Unfortunately, the only real answer to this particular problem (at the moment) is that users of technology will actually have to *learn* something about it. As we all may surmise, this will probably not happen with abandon. That’s sad, because I like to think that if you use a computer as a function or condition of your employment, it should seem at least *fairly* important to you to make an effort to master it. If you sit at a computer at work, and you know nothing about it, your employer is getting ripped off. (as would be anyone else you’d work for)

Landon says:


Firewalls are pointless anyways. I dont really think that someone wants to get in your computer and mess you up. The only people that really need them are businesses. If its a program on your computer that is trying to send out a signal then its nothing a simple anti-virus program cant pick up. If your concerned about getting your computer hacked then you should just go play the lottery, youll have better chances. All software companies are trying to do is make people paranoid to try and sell their product.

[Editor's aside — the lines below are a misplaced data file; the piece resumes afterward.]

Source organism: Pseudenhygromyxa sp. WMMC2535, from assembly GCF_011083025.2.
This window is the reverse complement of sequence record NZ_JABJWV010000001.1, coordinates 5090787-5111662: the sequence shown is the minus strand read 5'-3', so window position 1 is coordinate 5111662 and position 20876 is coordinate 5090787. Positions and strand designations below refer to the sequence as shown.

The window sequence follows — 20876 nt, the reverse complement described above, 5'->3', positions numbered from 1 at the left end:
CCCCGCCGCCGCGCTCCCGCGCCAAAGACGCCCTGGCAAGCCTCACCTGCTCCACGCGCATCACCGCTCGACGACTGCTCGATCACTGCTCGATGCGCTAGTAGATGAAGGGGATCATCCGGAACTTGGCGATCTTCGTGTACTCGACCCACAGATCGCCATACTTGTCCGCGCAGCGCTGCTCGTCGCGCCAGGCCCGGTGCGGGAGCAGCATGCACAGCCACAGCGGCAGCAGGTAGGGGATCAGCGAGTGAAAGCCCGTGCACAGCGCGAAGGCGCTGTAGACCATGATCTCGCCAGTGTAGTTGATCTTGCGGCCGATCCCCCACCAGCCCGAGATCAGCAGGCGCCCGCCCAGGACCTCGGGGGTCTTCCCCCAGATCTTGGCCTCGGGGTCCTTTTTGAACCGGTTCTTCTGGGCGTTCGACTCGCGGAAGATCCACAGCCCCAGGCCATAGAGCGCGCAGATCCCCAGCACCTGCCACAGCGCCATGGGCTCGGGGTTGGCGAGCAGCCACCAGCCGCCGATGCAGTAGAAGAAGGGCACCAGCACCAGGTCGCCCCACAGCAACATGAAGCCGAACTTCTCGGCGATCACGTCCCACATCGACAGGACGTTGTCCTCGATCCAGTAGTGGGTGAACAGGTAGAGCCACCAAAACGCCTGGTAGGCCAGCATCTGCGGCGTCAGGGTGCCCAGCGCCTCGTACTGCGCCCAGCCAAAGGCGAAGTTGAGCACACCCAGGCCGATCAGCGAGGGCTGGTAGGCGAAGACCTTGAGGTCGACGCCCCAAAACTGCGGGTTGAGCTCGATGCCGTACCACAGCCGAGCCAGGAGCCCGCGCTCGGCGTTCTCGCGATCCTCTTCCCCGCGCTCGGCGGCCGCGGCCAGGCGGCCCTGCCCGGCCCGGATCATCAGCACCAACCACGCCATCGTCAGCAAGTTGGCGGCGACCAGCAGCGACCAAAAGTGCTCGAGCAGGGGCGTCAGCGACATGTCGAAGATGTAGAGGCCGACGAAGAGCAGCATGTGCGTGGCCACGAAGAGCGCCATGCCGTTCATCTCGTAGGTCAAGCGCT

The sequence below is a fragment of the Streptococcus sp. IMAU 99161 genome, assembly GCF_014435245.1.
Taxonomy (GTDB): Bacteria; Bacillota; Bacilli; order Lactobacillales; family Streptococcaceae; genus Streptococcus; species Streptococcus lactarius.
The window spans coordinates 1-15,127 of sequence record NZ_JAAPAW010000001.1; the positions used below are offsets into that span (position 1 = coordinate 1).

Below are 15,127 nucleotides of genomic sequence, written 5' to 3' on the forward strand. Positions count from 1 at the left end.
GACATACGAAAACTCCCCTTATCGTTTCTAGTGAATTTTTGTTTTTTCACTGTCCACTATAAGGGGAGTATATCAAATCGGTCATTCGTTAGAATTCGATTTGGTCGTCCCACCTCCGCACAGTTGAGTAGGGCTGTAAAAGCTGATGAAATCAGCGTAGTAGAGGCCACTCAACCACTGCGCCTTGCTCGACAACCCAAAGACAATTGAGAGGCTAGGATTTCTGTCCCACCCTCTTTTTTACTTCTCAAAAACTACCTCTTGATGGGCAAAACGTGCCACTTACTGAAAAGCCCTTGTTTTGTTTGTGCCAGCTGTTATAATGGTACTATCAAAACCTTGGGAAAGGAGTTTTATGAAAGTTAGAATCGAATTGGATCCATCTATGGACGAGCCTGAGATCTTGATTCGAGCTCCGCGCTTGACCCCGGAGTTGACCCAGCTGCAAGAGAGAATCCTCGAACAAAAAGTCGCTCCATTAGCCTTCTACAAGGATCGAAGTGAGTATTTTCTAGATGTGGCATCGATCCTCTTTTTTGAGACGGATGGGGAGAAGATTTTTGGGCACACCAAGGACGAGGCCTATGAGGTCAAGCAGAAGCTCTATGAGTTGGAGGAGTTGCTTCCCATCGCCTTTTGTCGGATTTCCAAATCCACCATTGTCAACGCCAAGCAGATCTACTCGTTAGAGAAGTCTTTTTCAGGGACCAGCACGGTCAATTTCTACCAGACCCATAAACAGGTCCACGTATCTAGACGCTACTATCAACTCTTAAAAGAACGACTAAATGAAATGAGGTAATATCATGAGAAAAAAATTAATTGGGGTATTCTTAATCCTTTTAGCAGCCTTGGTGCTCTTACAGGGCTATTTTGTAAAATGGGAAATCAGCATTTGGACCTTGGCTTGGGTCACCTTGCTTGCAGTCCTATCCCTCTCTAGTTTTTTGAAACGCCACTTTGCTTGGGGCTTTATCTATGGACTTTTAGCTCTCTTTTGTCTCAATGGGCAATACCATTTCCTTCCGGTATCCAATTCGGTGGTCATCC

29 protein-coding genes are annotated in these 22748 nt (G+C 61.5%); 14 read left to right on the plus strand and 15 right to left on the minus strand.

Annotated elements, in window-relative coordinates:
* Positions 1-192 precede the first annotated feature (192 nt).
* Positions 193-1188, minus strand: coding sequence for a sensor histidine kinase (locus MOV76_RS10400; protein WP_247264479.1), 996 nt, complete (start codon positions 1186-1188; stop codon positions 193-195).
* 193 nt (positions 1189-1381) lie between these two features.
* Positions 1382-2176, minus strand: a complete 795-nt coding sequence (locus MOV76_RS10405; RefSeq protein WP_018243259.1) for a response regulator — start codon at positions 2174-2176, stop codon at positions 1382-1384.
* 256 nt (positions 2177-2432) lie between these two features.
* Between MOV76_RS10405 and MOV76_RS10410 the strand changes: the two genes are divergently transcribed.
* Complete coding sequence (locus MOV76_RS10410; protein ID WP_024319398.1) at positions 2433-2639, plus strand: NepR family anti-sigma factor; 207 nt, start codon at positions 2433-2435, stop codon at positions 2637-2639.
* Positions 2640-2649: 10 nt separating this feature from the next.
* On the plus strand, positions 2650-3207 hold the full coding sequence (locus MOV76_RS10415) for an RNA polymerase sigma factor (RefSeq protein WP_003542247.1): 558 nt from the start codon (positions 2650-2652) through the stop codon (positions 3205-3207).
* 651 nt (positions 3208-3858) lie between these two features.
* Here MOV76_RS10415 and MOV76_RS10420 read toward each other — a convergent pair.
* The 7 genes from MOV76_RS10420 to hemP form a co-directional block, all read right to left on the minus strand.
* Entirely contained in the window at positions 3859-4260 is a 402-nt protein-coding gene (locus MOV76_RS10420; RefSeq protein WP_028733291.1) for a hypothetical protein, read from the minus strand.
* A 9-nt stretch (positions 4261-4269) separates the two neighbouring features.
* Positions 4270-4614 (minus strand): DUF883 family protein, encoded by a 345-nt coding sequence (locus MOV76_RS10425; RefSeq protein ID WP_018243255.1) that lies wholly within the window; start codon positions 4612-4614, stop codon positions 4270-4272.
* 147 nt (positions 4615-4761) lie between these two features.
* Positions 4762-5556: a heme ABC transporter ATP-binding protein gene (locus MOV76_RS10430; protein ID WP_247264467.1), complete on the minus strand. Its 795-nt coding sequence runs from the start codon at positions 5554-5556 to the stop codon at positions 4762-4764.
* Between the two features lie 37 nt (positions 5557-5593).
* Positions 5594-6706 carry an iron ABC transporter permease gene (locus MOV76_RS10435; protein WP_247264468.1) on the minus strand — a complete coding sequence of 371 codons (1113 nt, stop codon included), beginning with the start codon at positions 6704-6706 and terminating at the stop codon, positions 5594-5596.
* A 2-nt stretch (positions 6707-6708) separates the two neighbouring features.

Anonymous Coward says:

Re: Firewalls

Too true. I have no firewall, since I got really freaking tired of allowing or denying every dang program on my computer access, and repeating the process every time I ran an update or made any changes to the program. Plus all of them screwed up my home wireless network. I’ve never been “hacked” yet.

Neosin says:

Re: Firewalls

Well, i have 2 PCs, a fileserver and a laptop. However i have had people try to crack the fileserver many times. I make backups of everything i buy, games and movies and think about that for a min. If they did get that what would happen? You bet a good hardware firewall with NAT ENABLED! You gotta be safe it’s no joke anymore. 5 years ago i would agree… it’s not needed. But stupid people are doing stupid things these days on the computer. Quickbooks, MSMoney, bla bla bla passwords, it’s to easy for people to steal IDs these days due to a open Xp machine on cable or DSL…